Delhi Oxygen Crisis: Oxygen has become a crucial medical resource because significantly more patients are suffering from breathlessness in this wave of infections
Delhi continues to receive less than the Supreme Court-mandated supply of oxygen – 700 metric tonnes per day – from the centre despite warnings of being in contempt of the court’s orders.
The national capital received only 499 MT on Saturday, AAP MLA Raghav Chadha said this evening.
Over the past seven days Delhi received an average of 533 MT per day – or 76 per cent of the directed amount – except for May 5, when the centre sent 730 MT.
On Saturday four hospitals and medical facilities in Delhi – with 1,271 beds between them – sent out oxygen red flag; the state government supplied them with 15.5 MT, Mr Chadha added.
Delhi’s oxygen bulletin for 8th of May 2021 pic.twitter.com/JPo2hFMNMe
— Raghav Chadha (@raghav_chadha) May 9, 2021
India has reported over four lakh new coronavirus cases in each of the past four days, and over three lakh a day since April 22. Active Covid cases are over 37 lakh – nearly four times the previous high.
This evening Delhi recorded 13,336 new cases in the past 24 hours – its lowest daily figure since April 12. However, the drop in testing rates has raised eyebrows.
Earlier today Chief Minister Arvind Kejriwal ordered an extension of the lockdown; he said the new lockdown would be stricter because the city “can’t afford leniency”.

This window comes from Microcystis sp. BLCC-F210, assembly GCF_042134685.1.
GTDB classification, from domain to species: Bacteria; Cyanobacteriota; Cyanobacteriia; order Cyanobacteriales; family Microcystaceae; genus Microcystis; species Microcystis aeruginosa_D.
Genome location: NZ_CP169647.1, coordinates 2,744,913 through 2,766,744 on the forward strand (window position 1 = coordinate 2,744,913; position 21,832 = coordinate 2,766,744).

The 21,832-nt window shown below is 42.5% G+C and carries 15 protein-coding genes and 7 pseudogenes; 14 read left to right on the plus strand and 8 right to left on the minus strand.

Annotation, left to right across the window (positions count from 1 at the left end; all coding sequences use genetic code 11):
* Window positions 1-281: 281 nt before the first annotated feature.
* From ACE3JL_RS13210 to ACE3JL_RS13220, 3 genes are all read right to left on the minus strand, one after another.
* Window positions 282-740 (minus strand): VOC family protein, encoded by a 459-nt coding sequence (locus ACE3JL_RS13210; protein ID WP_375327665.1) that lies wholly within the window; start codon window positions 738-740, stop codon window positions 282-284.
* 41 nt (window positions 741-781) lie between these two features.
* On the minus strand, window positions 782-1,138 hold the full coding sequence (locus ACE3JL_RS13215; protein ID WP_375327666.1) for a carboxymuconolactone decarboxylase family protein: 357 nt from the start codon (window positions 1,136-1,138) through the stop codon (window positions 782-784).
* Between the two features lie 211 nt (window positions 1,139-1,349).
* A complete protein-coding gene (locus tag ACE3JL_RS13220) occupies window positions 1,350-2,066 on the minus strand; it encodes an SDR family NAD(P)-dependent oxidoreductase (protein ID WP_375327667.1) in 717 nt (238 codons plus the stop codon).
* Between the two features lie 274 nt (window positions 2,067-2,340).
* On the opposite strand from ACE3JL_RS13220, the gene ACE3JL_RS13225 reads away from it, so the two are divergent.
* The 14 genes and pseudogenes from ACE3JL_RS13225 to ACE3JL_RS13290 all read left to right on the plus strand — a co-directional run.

The avalanche of cases has left healthcare systems in Delhi and other parts on the brink of collapse and, on Saturday, drew a scathing editorial from international medical journal The Lancet.
Oxygen is a crucial resource because more patients are suffering from breathlessness in this wave.
An irritated Supreme Court on Thursday made it clear to the centre that Delhi had to receive its allocation; the court had said: “You will have to give 700 tonnes to Delhi (700 tonnes dena hi padega)… (and) the centre continues to be in contempt for not supplying…”
Also on Saturday, a 12-member National Task Force was set up to assess availability and distribution of medical oxygen – on scientific, rational and equitable basis – across India.
The centre has insisted this is a transportation problem rather than one of supply. Last week it said there was enough medical oxygen and the challenge was moving it to high-demand areas.